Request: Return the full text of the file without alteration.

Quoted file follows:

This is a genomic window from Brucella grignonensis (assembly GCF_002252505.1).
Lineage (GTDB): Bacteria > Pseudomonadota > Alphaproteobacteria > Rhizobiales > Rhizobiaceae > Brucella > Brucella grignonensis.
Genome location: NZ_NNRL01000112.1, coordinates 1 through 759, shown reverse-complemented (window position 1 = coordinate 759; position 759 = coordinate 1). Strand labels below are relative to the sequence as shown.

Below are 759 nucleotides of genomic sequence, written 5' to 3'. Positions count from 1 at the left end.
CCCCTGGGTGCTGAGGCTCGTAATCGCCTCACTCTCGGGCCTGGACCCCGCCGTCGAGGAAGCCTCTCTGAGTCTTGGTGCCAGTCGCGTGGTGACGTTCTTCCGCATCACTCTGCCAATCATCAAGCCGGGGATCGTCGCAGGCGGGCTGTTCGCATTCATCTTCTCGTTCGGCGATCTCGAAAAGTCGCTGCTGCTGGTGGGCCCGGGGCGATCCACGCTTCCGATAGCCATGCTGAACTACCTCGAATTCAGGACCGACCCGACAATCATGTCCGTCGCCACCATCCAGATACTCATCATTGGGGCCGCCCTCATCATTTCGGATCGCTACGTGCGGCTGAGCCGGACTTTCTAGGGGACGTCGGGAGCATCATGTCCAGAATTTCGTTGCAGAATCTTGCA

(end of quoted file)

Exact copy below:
This is a genomic window from Brucella grignonensis (assembly GCF_002252505.1).
Lineage (GTDB): Bacteria > Pseudomonadota > Alphaproteobacteria > Rhizobiales > Rhizobiaceae > Brucella > Brucella grignonensis.
Genome location: NZ_NNRL01000112.1, coordinates 1 through 759, shown reverse-complemented (window position 1 = coordinate 759; position 759 = coordinate 1). Strand labels below are relative to the sequence as shown.

Below are 759 nucleotides of genomic sequence, written 5' to 3'. Positions count from 1 at the left end.
CCCCTGGGTGCTGAGGCTCGTAATCGCCTCACTCTCGGGCCTGGACCCCGCCGTCGAGGAAGCCTCTCTGAGTCTTGGTGCCAGTCGCGTGGTGACGTTCTTCCGCATCACTCTGCCAATCATCAAGCCGGGGATCGTCGCAGGCGGGCTGTTCGCATTCATCTTCTCGTTCGGCGATCTCGAAAAGTCGCTGCTGCTGGTGGGCCCGGGGCGATCCACGCTTCCGATAGCCATGCTGAACTACCTCGAATTCAGGACCGACCCGACAATCATGTCCGTCGCCACCATCCAGATACTCATCATTGGGGCCGCCCTCATCATTTCGGATCGCTACGTGCGGCTGAGCCGGACTTTCTAGGGGACGTCGGGAGCATCATGTCCAGAATTTCGTTGCAGAATCTTGCA